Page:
• Cognitive behavior therapy: In cognitive behavior therapy (CBT), you and your caregiver will work together to learn the reasons you are narcissistic. Your caregiver will work with you to slowly change how you act. You will work with your caregiver to decrease your feelings of anger. You will learn ways to cope with what others say to you that you feel is not true. You and your caregiver will work together to help you become more sensitive to other people's feelings. Ask your caregiver for more information about CBT.

    • Psychotherapy: During psychotherapy, a caregiver will work with you to help you see your own self-worth. During this time, you and your caregiver may talk about how to cope with your illness.

    • Family therapy: During family therapy, your caregivers will meet with you and your family. You will all talk about how to cope with your illness.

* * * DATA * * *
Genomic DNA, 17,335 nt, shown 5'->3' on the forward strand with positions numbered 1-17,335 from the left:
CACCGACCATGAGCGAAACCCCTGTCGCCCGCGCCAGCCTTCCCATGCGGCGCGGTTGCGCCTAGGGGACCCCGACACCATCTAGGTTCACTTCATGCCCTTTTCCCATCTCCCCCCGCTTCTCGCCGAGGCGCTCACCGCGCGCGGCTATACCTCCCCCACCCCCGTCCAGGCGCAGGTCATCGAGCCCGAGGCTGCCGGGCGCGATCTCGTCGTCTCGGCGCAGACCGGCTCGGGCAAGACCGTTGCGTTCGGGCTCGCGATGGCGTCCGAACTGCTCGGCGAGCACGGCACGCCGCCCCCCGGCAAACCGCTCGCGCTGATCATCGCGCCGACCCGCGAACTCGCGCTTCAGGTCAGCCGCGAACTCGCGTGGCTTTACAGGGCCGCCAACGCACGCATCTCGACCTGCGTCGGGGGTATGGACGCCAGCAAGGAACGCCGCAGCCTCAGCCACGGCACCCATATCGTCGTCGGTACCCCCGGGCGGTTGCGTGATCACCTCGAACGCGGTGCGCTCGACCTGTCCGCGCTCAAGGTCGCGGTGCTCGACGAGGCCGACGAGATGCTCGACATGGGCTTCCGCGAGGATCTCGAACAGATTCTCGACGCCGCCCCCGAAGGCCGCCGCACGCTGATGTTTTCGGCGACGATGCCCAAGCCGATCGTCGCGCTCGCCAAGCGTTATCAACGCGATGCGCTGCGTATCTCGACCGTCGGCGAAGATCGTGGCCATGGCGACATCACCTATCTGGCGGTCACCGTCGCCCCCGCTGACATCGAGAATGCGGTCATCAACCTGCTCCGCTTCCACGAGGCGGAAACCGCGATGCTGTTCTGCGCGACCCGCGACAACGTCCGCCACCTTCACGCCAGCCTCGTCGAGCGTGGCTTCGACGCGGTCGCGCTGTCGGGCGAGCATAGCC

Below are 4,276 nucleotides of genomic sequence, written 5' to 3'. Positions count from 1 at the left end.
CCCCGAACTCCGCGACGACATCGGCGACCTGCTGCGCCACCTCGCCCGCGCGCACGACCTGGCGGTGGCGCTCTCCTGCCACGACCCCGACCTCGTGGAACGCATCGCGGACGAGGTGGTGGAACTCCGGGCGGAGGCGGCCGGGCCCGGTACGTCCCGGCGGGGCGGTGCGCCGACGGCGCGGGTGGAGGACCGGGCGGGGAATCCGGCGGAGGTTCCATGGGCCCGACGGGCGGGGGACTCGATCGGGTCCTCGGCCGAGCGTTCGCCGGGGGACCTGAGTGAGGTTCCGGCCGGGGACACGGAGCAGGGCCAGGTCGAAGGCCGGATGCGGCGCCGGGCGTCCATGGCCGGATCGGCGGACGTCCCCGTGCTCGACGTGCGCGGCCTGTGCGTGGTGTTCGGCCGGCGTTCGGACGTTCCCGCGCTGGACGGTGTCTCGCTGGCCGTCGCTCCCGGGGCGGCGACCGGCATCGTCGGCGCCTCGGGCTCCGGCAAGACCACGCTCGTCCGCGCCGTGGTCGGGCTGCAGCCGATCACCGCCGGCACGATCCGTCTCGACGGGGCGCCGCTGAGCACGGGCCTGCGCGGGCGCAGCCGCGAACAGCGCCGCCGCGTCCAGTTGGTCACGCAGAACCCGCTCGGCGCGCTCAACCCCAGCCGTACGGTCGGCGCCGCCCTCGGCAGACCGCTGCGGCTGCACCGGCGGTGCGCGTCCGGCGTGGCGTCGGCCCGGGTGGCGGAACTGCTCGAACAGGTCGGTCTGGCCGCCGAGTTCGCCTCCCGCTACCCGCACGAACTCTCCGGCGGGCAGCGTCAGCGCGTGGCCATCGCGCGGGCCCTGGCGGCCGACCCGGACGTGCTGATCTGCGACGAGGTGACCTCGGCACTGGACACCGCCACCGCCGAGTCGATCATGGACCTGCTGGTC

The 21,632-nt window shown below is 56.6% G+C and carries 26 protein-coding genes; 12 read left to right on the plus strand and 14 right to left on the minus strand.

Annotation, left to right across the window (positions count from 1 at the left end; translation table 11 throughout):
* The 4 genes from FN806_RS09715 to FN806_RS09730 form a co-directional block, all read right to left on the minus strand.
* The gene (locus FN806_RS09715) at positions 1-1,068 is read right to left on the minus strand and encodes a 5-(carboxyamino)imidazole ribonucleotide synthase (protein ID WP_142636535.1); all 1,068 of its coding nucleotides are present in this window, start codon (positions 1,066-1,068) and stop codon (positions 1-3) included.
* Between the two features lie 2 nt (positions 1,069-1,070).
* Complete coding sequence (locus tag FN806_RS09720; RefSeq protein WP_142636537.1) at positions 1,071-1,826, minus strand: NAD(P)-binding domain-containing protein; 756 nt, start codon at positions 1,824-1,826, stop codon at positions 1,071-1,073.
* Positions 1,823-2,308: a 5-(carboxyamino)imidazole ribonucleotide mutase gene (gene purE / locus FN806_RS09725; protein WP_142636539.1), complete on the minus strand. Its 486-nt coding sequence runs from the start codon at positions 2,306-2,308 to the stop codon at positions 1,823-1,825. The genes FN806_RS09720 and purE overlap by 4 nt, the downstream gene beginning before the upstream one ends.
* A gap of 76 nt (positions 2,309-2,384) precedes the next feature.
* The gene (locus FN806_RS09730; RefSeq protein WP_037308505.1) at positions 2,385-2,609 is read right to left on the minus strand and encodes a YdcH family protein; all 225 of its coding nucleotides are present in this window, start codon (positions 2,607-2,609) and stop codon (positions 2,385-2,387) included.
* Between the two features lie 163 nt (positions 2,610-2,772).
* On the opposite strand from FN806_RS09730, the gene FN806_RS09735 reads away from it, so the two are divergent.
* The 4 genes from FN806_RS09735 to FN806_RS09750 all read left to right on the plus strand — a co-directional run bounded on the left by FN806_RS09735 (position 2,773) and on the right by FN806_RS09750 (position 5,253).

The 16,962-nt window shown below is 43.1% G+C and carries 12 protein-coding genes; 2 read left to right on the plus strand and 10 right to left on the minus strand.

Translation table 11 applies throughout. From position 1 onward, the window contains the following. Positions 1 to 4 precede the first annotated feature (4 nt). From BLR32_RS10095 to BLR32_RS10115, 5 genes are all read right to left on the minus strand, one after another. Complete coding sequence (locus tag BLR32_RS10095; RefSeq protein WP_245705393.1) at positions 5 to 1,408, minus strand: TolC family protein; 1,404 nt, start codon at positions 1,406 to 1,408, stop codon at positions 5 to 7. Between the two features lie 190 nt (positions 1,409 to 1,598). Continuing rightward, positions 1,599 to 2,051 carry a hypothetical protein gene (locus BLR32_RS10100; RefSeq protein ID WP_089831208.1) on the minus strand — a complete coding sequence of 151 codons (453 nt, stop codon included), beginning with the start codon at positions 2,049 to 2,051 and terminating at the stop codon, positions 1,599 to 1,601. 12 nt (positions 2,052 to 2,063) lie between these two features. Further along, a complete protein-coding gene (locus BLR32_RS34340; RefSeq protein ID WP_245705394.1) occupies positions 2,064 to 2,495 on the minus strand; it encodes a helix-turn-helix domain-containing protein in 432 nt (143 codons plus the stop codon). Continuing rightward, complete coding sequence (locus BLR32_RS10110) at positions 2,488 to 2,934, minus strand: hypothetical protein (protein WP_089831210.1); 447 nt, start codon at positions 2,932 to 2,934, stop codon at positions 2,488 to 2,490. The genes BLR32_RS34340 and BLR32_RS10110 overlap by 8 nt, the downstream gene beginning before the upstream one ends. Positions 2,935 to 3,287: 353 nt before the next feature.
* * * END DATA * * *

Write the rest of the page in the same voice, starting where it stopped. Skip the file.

• Group therapy: During group therapy, you will attend many meetings with other patients and staff. During these meetings, patients and staff talk together about ways to cope with illness.

  • Medicines: Medicines may be needed if you have symptoms of depression, anxiety, or other problems. You may need any of the following:

    • Antianxiety medicine: This medicine may be given to decrease anxiety and help you feel calm and relaxed.

    • Anti-depressant medicine: This medicine is given to decrease or stop the symptoms of depression. It can also be used to treat other behavior problems.

    • Anti-psychotics: This medicine is usually given to decrease the symptoms of severe (very bad) agitation.

What are the risks of having narcissistic behavior disorder?

Choosing not to seek treatment for NPD may increase your risk for the following:

  • Alcohol abuse: Alcohol abuse occurs when you drink too much alcohol, too often. Alcohol includes beer, wine, whiskey, and other adult drinks.

  • Drug abuse: Drug abuse includes taking street drugs such as cocaine. Drug abuse also occurs if you are taking prescription medicines that are not yours, such as pain medicines.

  • Major depressive disorder: Major-depressive disorder occurs when you have feelings of deep sadness and emptiness. You may not want to be a part of your daily activities, and you may not feel like living.